WASHINGTON — President Obama, speaking from the hallowed place where Martin Luther King Jr. delivered his “I Have a Dream” speech 50 years ago, called on the nation Wednesday to build upon the accomplishments of racial justice and complete the journey to economic equality.
In some ways, the moment marked a dream fulfilled, with the nation’s first black president embodying how far the country has come. As Obama paused and looked at the masses from the steps of the Lincoln Memorial, he sought to link the history that he celebrated to the hope that he promised in his presidential campaigns.
“Because they kept marching, America changed,” Obama said of those who fought for civil rights along with King. “Because they marched, the city councils changed, and state legislatures changed, and Congress changed. And yes, eventually the White House changed.”
But as Obama and a parade of speakers before him made clear, King’s dream remains a work in progress, with voting rights issues again at the forefront and with black Americans facing the same kind of high unemployment rate and other problems that helped spark the march a half a century ago.
Former president Bill Clinton, who spoke before Obama, urged the crowd to fight the gridlock in Washington with actions rather than rhetoric.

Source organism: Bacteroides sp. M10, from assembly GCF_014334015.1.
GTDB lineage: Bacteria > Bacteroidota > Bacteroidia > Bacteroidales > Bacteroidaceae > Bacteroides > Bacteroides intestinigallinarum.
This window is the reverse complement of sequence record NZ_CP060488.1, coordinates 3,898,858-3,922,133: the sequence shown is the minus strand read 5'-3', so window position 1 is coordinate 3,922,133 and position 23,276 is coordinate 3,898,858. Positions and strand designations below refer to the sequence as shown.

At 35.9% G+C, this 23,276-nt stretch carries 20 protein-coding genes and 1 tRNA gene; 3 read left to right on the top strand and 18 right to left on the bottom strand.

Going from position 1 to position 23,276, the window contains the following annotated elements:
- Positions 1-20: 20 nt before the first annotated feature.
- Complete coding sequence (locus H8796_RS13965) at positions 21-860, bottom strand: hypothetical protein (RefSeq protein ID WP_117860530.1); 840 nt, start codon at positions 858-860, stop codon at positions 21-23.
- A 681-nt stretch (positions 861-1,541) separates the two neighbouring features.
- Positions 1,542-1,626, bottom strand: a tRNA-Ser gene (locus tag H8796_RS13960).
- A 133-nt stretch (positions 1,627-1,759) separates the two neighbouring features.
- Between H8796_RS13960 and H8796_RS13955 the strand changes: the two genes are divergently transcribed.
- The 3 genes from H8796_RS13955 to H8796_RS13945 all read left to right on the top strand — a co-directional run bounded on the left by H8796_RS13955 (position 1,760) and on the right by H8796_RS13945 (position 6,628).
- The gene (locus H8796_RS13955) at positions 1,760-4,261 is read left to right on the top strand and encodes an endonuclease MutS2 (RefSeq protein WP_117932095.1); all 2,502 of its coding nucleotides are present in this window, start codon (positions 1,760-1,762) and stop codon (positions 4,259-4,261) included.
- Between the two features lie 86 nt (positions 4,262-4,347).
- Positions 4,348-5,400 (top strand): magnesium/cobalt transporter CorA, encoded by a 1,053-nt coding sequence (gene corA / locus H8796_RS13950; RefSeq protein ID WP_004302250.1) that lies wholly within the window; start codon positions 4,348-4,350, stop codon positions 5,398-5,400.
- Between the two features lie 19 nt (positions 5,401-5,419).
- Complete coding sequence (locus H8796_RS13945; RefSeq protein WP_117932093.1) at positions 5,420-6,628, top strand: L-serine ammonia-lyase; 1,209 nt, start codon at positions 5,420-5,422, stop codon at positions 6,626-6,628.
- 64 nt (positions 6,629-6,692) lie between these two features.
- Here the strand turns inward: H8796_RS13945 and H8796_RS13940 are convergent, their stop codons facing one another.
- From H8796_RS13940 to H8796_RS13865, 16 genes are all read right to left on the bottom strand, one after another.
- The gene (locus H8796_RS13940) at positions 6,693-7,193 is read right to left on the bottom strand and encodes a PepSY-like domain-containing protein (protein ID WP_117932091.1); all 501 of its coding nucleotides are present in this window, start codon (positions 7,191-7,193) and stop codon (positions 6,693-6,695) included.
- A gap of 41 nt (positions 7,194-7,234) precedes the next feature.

“Martin Luther King did not live and die to hear his heirs whine about political gridlock,” Clinton said. “It is time to stop complaining and put our shoulders against the stubborn gates holding the American people back.”
Clinton and Obama were joined by former president Jimmy Carter and a number of other prominent Democrats. No Republicans delivered remarks, which was variously attributed to GOP members’ declining invitations or not receiving them. Some Republicans did speak at other events associated with the anniversary.
On a cloudy, drizzly day, hawkers set up on street corners, selling T-shirts and handbags with Obama and King on them, with text that read: “I have a dream. That dream has come true.” Streams of people — young and old, black and white — headed to the Mall. Some who were there 50 years ago brought the same signs they had then. The crowd appeared to be number in the tens of thousands.
“Today we are freer but less equal,” the Rev. Jesse Jackson said in an interview.
Jackson said Obama is the crown jewel of the political aspects of King’s dream, but he also called upon the president to do more to help black Americans.
“He’s good and will only get better,” Jackson said. “But we need a response to our pain from him. [There are] 2.5 million Americans in prison, half of them African-Americans. Respond to that. These urban ghettos, foreclosed homes, closed schools, closed libraries, closed medical units — we need a response.”